Sounds good, but will it work?
When I first read the chapter on innovation within the 2017 federal budget plan, I thought: Yeah, OK, they are saying the right things. Most, if not all, of the initiatives set out in the budget were taken from a report released in February by the Advisory Council on Economic Growth that had been commissioned by the Liberals to provide recommendations, so the details released in this week’s budget were not much of surprise from that standpoint.
In nutshell, here is the strategy;
That is about it for cash being doled out over and above previous budget commitments. Of course, there is the obligatory review of SR&ED and other government programs (no budget over the last 15 years would be complete without this recommendation).
So, what now?
Well I suppose if you are a company in one of the focus sectors and are a fast-growing and up-and-coming business you may succeed in attracting investment from one of these funds, or get to join a supercluster. There is bit of hope for start-ups, but if the $14M is spread too thin it may not have much of an impact.
Advanced manufacturing and digital industries are to be a priority under the new Innovation Canada platform, but while the budget makes specific commitments for agri-business and clean tech, we have to wait for the results of yet another strategic review by the government before details of how specific programs will support these broadly defined industries are known.
I have thought about the innovation dilemma in Canada for some time. Forget comparing us to the US, but why is that the UK, Netherlands, and Israel have each succeeded (they are generally ranked in the top 5 countries in the world), where we seem to be the laggard in the group? From my personal experience, the UK and the Netherlands are about as close to our business culture as you can get. All of us are risk averse; we don’t exhibit false bravado; and we are frugal when it comes to spending.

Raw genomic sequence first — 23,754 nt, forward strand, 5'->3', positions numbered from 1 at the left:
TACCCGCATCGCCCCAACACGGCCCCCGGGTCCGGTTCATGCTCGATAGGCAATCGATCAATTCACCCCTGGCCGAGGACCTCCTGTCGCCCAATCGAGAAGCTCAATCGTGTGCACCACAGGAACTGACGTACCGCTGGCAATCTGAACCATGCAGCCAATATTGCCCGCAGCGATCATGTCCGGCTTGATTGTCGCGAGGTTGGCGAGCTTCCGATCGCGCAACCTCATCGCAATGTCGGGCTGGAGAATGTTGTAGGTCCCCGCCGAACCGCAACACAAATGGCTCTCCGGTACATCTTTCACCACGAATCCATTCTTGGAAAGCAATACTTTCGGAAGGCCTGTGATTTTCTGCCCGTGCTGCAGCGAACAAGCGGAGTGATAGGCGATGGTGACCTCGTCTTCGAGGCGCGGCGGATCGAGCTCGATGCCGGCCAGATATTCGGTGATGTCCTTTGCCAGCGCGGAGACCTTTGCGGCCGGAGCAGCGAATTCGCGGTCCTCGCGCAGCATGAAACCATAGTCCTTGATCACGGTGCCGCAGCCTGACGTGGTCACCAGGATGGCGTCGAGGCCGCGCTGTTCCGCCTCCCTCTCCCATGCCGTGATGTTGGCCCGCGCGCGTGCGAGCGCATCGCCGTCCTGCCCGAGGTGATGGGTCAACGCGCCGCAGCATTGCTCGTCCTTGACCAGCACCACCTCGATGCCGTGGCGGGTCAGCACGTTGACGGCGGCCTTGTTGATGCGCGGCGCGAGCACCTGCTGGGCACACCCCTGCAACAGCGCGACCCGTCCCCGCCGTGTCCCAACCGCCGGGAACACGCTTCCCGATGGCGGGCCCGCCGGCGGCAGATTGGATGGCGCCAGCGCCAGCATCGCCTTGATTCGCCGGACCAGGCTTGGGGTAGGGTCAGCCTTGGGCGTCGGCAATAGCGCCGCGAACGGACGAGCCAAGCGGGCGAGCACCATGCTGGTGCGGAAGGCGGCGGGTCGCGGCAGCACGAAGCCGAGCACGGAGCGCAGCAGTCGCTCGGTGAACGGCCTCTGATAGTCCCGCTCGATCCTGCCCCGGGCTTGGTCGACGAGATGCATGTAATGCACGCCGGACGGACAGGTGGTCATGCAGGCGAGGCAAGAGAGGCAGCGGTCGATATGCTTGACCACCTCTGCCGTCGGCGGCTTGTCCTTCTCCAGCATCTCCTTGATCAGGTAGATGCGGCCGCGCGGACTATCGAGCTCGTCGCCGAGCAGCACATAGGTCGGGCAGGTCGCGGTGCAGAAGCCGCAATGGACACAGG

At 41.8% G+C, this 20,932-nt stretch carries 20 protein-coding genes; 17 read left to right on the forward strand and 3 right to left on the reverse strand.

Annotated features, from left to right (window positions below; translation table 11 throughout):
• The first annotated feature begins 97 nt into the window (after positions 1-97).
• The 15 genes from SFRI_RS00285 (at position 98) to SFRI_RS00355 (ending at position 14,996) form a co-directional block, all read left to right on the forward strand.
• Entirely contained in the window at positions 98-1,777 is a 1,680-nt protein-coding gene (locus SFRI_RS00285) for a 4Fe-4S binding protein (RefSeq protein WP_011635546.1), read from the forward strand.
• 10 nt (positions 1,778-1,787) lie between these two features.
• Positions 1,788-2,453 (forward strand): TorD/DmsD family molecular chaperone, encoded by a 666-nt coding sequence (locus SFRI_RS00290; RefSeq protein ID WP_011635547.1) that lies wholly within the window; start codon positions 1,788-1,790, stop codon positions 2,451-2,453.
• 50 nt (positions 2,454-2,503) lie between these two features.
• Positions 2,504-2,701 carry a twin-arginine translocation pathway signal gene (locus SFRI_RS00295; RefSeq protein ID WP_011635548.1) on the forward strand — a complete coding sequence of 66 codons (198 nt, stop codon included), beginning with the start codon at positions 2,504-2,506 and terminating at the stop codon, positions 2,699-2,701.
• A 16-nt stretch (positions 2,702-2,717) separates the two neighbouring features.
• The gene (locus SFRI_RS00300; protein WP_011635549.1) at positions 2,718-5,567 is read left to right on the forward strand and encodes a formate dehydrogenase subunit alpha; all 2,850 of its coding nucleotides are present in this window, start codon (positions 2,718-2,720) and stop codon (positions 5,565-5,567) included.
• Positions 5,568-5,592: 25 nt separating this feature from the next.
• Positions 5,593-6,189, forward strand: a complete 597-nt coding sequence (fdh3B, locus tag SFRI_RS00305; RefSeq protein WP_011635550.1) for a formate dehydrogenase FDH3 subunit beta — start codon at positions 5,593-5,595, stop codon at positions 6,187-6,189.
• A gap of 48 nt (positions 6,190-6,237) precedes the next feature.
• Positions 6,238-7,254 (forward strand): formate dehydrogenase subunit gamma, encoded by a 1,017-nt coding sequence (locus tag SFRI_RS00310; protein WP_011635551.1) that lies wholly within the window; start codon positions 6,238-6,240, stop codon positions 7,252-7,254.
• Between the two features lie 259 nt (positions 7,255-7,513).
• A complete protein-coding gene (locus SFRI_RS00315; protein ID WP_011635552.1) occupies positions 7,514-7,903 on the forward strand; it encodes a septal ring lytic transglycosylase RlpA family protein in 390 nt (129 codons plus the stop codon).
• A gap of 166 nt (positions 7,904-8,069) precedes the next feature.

So, what is the difference? I am not sure I have the answer but one thing I see is that when a new idea sounds interesting, they do not reject it out of hand because it might cost too much or it will cause change or disruption to the business. What they do is exercise a little business judgment. They start small and test the waters, but more importantly they start and act. If it doesn’t work, they have not lost much money and they move on. They are also very prudent with their money. Canada gives its businesses a lot more funding than these countries. There were about 5 people in London who marketed the crap out of Tech City (a growth accelerator for the UK’s digital economy) and in five years achieved outstanding results.
How the results will compare to Canada’s $950B investment for superclusters remains to be seen. Might it be that, when it comes to superclusters, investment funds, and government procurement, Canada would be better off hiring someone from Tech City UK in London, the Hi-Tech Campus in Eindhoven or anyone from the start up investment fund in Tel Aviv, who has actual experience in building a successful national innovation program?
About Brian Cookson, President & Managing Director, RDP
As President of RDP, and CATA Tax and Finance Advocate, Brian has been assisting a wide variety of companies obtain R&D tax credits for over 20 years worldwide. Brian initiated and grew RDP’s practice in Canada, United Kingdom and the United States. He has lectured and written extensively on R&D tax credits including SR&ED, and has presented seminars to industry groups and tax conferences. Brian’s role is to ensure RDP is providing value added service to its clients. Brian also consults with companies that have significant R&D tax credit issues and negotiates on behalf of clients with government representatives. Brian is a chartered accountant and worked with Ernst & Young in their high-tech services group from 1982 to 1987.